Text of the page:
In Conversation with … Elaine C Smith
The Stand’s New Town Theatre, v7
12:00 (23 August only)
⭐⭐⭐⭐ (4 stars)
How do you describe a national treasure? From the moment Elaine C Smith walked on to the stage of the New Town Theatre, she was wrapped in a blanket of love and held her audience in the palm of her hand. As an adopted Scot, I am hesitant about trying to describe someone who is so obviously adored by a wide section of the Scottish public: I was fascinated to learn more about this famous actress and comedian and how she came to be so highly regarded by so many people.
Elaine was in conversation with comedian and scriptwriter Philip Differ, whom she has known for many years, but who told us in his introduction that he would pretend he hardly knew her. We got to hear the answers to questions like ‘how did it all begin?’, but also eavesdropped on the backchat of two old friends who shared a common history and experience in the world of entertainment, with Names being dropped here, there and everywhere, though always lovingly, without a smidge of “ooh darling” pretentiousness.
What struck me most of all was Elaine’s pleased surprise at her emergence from an ordinary working-class family, who always ended family gatherings with a singsong [giving Elaine an early insight into the status of billing, and arousing in her a desire to be top of the family bill]. The prevalent “no’ good enuff” gene would normally smother any aspirations to a life in the arts: it wasn’t till, while babysitting one evening, she saw on STV a performance of that groundbreaking Scottish play The Cheviot, the Stag, and the Black Black Oil with people “doing straight drama in my own accent”.
She applied to study to teach drama and taught in a school for three years and then her world changed – she met John McGrath and became part of 7:84. It sounds as though much of her good fortune came simply from being in the right place at the right time – Naked Voice, Naked Video, Rab C Nesbitt’s Mary Doll, but it’s her talent that enabled her to prosper. She talked about the gradual emergence of female voices and female characters in a world dominated by ‘the table of men’ – talented scriptwriters who brilliantly told their stories but were all men, meaning that the female voice was never heard, or even thought about [and that even when she was aware of misogyny and sexism she was too feart of the ‘men at the table’ to voice a complaint].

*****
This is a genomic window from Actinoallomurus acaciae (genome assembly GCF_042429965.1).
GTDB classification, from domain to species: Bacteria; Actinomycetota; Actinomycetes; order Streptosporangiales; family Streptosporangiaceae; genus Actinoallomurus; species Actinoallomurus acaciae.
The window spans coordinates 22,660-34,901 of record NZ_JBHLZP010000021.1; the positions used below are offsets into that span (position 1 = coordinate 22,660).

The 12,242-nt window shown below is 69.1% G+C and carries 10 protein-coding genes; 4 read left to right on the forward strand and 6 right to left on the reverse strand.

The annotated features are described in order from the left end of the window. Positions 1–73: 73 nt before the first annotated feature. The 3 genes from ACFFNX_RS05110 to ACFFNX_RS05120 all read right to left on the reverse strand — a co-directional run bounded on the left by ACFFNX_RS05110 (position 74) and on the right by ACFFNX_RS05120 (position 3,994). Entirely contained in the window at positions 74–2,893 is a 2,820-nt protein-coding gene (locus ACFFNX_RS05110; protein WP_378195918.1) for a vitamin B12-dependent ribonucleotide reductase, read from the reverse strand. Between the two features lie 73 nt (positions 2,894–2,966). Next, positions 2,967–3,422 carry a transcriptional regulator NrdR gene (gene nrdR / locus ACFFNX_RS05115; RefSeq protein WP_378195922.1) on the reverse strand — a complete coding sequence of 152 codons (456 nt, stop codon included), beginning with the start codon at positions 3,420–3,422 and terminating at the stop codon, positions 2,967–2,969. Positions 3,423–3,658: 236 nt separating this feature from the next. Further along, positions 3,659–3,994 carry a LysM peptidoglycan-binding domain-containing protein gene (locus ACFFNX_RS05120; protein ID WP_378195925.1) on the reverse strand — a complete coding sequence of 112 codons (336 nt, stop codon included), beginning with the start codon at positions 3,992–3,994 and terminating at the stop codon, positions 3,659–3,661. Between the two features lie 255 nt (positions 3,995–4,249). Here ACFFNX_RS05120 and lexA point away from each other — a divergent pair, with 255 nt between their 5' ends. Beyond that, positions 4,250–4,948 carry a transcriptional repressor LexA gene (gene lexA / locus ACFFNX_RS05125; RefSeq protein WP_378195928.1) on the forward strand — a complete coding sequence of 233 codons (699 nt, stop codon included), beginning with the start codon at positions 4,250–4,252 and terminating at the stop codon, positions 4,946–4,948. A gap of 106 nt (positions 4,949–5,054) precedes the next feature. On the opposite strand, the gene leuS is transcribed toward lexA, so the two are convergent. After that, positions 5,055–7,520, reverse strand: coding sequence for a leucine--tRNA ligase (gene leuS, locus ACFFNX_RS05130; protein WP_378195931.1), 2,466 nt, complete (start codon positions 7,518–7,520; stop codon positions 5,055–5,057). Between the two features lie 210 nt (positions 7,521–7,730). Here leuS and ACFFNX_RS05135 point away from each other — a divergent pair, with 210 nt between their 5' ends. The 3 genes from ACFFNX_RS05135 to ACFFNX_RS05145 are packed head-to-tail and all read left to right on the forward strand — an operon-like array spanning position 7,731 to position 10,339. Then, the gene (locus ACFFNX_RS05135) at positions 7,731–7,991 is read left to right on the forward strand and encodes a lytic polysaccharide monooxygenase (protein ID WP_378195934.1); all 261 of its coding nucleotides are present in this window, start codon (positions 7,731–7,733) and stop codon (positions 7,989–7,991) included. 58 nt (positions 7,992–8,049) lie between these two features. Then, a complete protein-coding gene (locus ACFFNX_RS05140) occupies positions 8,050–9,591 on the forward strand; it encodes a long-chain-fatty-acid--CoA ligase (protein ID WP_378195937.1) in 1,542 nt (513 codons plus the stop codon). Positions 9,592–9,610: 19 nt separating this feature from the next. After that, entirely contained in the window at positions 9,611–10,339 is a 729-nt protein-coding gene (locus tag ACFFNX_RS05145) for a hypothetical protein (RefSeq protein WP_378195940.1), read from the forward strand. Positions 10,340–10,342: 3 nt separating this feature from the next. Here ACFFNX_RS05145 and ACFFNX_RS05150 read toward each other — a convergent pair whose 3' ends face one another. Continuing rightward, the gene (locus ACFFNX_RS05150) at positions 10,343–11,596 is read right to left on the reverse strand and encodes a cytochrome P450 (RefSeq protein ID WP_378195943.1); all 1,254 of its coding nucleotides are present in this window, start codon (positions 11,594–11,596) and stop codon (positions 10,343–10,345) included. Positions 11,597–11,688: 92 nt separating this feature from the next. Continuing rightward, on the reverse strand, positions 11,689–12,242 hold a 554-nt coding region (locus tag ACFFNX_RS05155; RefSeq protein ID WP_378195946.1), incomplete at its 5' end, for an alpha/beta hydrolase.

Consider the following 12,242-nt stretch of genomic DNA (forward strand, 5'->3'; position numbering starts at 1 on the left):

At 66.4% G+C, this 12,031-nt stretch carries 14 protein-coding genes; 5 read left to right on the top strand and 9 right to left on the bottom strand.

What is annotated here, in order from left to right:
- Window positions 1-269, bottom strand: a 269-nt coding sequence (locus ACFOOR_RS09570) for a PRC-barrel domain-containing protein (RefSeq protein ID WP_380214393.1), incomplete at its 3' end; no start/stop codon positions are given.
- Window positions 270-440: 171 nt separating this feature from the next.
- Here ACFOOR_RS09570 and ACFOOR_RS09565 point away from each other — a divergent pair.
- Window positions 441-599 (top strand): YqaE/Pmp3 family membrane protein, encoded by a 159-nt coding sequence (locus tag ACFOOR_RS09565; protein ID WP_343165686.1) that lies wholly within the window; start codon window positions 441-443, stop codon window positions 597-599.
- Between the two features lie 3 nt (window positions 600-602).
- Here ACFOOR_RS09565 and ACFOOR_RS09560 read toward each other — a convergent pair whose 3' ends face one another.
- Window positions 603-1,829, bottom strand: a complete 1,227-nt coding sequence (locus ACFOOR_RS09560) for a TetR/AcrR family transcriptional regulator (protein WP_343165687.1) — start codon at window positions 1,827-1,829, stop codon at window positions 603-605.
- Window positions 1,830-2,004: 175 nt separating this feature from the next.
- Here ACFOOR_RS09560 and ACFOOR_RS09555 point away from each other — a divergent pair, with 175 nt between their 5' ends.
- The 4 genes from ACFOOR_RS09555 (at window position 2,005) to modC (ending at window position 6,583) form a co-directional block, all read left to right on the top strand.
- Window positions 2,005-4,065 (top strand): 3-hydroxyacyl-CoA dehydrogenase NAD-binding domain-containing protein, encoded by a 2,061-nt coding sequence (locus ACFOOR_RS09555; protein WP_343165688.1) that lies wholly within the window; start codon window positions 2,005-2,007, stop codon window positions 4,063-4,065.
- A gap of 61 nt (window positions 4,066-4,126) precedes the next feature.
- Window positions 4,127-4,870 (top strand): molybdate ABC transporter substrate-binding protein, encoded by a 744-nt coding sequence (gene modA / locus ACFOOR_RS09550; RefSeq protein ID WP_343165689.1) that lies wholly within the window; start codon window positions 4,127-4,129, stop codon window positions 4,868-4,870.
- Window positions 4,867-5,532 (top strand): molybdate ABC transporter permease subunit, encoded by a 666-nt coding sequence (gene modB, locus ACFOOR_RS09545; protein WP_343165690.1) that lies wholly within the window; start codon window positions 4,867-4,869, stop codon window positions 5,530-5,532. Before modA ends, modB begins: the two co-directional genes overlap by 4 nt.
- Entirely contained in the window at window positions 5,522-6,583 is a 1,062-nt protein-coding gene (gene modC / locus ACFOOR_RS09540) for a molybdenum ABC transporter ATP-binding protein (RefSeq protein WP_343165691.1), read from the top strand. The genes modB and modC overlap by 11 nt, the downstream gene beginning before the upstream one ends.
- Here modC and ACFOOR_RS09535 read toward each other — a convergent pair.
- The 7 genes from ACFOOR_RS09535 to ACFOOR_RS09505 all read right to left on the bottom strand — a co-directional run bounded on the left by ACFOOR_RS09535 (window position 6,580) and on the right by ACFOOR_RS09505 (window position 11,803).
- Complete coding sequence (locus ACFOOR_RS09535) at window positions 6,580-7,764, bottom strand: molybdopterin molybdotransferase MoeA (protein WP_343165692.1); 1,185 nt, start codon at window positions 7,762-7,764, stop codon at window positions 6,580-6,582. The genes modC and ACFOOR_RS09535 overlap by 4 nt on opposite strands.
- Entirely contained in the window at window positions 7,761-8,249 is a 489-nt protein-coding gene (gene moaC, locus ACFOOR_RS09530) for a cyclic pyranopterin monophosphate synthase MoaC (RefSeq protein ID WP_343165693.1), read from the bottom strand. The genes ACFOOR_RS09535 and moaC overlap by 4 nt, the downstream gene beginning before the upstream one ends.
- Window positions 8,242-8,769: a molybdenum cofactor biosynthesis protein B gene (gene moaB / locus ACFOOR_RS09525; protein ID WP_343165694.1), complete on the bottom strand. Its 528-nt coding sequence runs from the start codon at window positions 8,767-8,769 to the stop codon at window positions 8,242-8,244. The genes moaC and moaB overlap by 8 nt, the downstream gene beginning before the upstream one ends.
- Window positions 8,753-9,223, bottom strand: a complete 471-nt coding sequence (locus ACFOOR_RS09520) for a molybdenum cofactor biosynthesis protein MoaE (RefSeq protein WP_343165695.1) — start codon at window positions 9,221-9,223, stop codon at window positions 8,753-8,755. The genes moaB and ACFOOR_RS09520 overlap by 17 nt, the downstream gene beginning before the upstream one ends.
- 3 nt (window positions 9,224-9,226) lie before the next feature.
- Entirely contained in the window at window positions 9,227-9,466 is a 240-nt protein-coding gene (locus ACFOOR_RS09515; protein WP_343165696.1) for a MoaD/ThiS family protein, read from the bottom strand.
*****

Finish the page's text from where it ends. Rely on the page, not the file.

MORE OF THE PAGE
But things have changed, and she has a voice, which is heard. Her proudest moment came when the breast cancer awareness campaign she was involved in resulted in a 50% increase in the number of older women going for screening: but there are so many other things of which to be proud, and she makes sure she goes into schools to let young girls and women know that there are possibilities open to them. Her latest joy is that she can now call herself “Granny Smith”, and spend time with her granddaughter Stella.
Elaine spoke of the importance of theatre that speaks to an audience of itself – this is how it is, and it is OF WORTH. She is quick to acknowledge the factors that made her success, not least that “table of menand the courage of the writers to insist to Alan Yentob of BBC2 that the actors currently playing Rab C Nesbitt and Mary Doll in
the Naked Video sketches should not be replaced by Scottish actors “well kennt in London”.
She’s had a fascinating and wide-ranging career – and still there are people who are surprised that she can act in straight plays – which she, like many comedians, says is far easier than doing comedy… many other fascinating comments, including pointing out that male comedians, even the Big Yin, talk to men, and that there is a need for women’s voices to be heard.
She made us howl with laughter demonstrating the voices she was asked to do [at 24 hours’ notice]: she was the only woman on Naked Radio and had to do them all. The challenge of doing a monologue as Zola Budd, the South African athlete who ran barefoot was howlingly funny: her first few words were okay and then she went on a whistle-stop tour of the UK’s accents… There were so many other golden moments, including conversations on stage with fellow-actors during lengthy applause in Calendar Girls, and how she prepared them for a Glasgow audience after the genteel reception from the good folks in Chichester!
Elaine C Smith is a brilliant actress, a warm-hearted woman, and a feisty Scot who is not loath so speak out in support of causes in which she passionately believes. The end of the session brought long, loud and loving applause from an audience who didn’t want to see their darling leave them – Elaine C Smith, National Treasure, we love you!